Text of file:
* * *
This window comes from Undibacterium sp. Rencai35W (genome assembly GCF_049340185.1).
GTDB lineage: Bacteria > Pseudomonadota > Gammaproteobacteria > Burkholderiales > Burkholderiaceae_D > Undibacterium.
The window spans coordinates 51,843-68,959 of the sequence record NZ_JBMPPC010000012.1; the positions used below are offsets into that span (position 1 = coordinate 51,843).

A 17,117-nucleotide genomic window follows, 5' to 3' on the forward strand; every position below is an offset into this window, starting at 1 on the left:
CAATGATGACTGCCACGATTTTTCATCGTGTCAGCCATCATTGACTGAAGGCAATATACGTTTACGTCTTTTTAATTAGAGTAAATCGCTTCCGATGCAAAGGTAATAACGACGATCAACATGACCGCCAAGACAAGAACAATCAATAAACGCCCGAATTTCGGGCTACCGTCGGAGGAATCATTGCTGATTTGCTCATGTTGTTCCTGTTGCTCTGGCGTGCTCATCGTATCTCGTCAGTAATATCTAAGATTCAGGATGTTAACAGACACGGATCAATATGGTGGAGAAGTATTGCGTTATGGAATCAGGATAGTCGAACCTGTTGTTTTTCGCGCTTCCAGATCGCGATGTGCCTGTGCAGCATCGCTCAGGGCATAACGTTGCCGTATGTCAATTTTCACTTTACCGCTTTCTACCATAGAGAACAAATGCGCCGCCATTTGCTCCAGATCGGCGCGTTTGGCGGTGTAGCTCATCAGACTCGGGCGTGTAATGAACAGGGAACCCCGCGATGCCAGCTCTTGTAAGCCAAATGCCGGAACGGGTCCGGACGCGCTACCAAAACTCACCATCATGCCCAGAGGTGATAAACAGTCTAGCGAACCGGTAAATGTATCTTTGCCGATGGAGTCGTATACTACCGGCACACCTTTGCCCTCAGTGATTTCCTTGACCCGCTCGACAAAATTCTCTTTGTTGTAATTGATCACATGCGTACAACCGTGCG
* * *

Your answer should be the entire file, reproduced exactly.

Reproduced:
This window comes from Undibacterium sp. Rencai35W (genome assembly GCF_049340185.1).
GTDB lineage: Bacteria > Pseudomonadota > Gammaproteobacteria > Burkholderiales > Burkholderiaceae_D > Undibacterium.
The window spans coordinates 51,843-68,959 of the sequence record NZ_JBMPPC010000012.1; the positions used below are offsets into that span (position 1 = coordinate 51,843).

A 17,117-nucleotide genomic window follows, 5' to 3' on the forward strand; every position below is an offset into this window, starting at 1 on the left:
CAATGATGACTGCCACGATTTTTCATCGTGTCAGCCATCATTGACTGAAGGCAATATACGTTTACGTCTTTTTAATTAGAGTAAATCGCTTCCGATGCAAAGGTAATAACGACGATCAACATGACCGCCAAGACAAGAACAATCAATAAACGCCCGAATTTCGGGCTACCGTCGGAGGAATCATTGCTGATTTGCTCATGTTGTTCCTGTTGCTCTGGCGTGCTCATCGTATCTCGTCAGTAATATCTAAGATTCAGGATGTTAACAGACACGGATCAATATGGTGGAGAAGTATTGCGTTATGGAATCAGGATAGTCGAACCTGTTGTTTTTCGCGCTTCCAGATCGCGATGTGCCTGTGCAGCATCGCTCAGGGCATAACGTTGCCGTATGTCAATTTTCACTTTACCGCTTTCTACCATAGAGAACAAATGCGCCGCCATTTGCTCCAGATCGGCGCGTTTGGCGGTGTAGCTCATCAGACTCGGGCGTGTAATGAACAGGGAACCCCGCGATGCCAGCTCTTGTAAGCCAAATGCCGGAACGGGTCCGGACGCGCTACCAAAACTCACCATCATGCCCAGAGGTGATAAACAGTCTAGCGAACCGGTAAATGTATCTTTGCCGATGGAGTCGTATACTACCGGCACACCTTTGCCCTCAGTGATTTCCTTGACCCGCTCGACAAAATTCTCTTTGTTGTAATTGATCACATGCGTACAACCGTGCG